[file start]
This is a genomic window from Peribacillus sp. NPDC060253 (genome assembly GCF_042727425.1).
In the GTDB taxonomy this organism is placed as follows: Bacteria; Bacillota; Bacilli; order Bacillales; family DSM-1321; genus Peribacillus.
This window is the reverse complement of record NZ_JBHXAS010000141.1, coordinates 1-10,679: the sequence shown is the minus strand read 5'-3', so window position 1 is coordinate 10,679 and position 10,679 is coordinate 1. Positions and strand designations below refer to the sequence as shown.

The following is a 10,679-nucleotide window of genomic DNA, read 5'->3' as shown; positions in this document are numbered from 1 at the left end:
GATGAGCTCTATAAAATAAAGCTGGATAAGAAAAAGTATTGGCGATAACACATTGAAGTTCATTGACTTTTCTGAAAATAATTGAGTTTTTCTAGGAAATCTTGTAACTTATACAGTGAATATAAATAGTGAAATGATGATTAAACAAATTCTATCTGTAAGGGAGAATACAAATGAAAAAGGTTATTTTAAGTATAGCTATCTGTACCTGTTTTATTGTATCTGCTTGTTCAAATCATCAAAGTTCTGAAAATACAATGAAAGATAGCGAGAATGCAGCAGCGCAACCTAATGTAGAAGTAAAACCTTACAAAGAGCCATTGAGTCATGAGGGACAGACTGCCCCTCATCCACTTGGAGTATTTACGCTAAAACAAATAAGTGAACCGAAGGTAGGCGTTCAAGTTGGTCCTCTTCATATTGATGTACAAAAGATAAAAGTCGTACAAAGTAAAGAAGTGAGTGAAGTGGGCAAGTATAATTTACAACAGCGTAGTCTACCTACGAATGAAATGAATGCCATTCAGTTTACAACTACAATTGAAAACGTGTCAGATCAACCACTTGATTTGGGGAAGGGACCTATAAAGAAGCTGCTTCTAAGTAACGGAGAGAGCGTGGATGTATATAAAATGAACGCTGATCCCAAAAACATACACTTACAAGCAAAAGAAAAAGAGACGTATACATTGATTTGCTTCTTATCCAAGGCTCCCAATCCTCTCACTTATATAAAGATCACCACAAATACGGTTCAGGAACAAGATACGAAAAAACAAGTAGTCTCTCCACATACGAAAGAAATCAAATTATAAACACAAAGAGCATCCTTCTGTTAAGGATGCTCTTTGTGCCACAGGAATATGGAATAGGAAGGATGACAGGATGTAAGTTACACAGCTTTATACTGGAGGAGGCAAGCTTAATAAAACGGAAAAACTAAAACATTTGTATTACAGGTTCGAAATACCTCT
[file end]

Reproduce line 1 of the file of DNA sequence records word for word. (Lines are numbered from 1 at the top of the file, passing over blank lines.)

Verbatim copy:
This is a genomic window from Peribacillus sp. NPDC060253 (genome assembly GCF_042727425.1).